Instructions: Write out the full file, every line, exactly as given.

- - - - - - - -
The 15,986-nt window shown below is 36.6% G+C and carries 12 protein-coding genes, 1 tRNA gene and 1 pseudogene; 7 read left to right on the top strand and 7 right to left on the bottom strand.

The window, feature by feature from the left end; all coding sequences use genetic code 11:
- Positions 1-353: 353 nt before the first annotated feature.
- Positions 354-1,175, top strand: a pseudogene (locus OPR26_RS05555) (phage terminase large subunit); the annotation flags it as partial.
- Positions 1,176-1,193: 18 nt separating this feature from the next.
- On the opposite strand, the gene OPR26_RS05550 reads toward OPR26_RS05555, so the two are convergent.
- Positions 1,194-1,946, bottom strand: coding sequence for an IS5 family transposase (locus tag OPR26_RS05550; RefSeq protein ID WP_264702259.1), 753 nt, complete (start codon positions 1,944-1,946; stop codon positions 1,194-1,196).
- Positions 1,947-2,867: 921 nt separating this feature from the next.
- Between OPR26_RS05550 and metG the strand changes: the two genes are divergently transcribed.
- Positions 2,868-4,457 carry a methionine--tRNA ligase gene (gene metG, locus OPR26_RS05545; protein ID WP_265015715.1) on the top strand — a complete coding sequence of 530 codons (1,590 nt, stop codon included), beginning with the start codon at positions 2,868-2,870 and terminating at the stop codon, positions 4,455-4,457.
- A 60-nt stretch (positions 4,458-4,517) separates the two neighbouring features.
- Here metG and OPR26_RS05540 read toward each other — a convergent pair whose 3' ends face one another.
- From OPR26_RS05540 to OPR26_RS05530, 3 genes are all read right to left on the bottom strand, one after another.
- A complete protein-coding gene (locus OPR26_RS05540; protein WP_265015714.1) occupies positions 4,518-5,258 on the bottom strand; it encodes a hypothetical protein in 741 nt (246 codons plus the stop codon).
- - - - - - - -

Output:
The 15,986-nt window shown below is 36.6% G+C and carries 12 protein-coding genes, 1 tRNA gene and 1 pseudogene; 7 read left to right on the top strand and 7 right to left on the bottom strand.

The window, feature by feature from the left end; all coding sequences use genetic code 11:
- Positions 1-353: 353 nt before the first annotated feature.
- Positions 354-1,175, top strand: a pseudogene (locus OPR26_RS05555) (phage terminase large subunit); the annotation flags it as partial.
- Positions 1,176-1,193: 18 nt separating this feature from the next.
- On the opposite strand, the gene OPR26_RS05550 reads toward OPR26_RS05555, so the two are convergent.
- Positions 1,194-1,946, bottom strand: coding sequence for an IS5 family transposase (locus tag OPR26_RS05550; RefSeq protein ID WP_264702259.1), 753 nt, complete (start codon positions 1,944-1,946; stop codon positions 1,194-1,196).
- Positions 1,947-2,867: 921 nt separating this feature from the next.
- Between OPR26_RS05550 and metG the strand changes: the two genes are divergently transcribed.
- Positions 2,868-4,457 carry a methionine--tRNA ligase gene (gene metG, locus OPR26_RS05545; protein ID WP_265015715.1) on the top strand — a complete coding sequence of 530 codons (1,590 nt, stop codon included), beginning with the start codon at positions 2,868-2,870 and terminating at the stop codon, positions 4,455-4,457.
- A 60-nt stretch (positions 4,458-4,517) separates the two neighbouring features.
- Here metG and OPR26_RS05540 read toward each other — a convergent pair whose 3' ends face one another.
- From OPR26_RS05540 to OPR26_RS05530, 3 genes are all read right to left on the bottom strand, one after another.
- A complete protein-coding gene (locus OPR26_RS05540; protein WP_265015714.1) occupies positions 4,518-5,258 on the bottom strand; it encodes a hypothetical protein in 741 nt (246 codons plus the stop codon).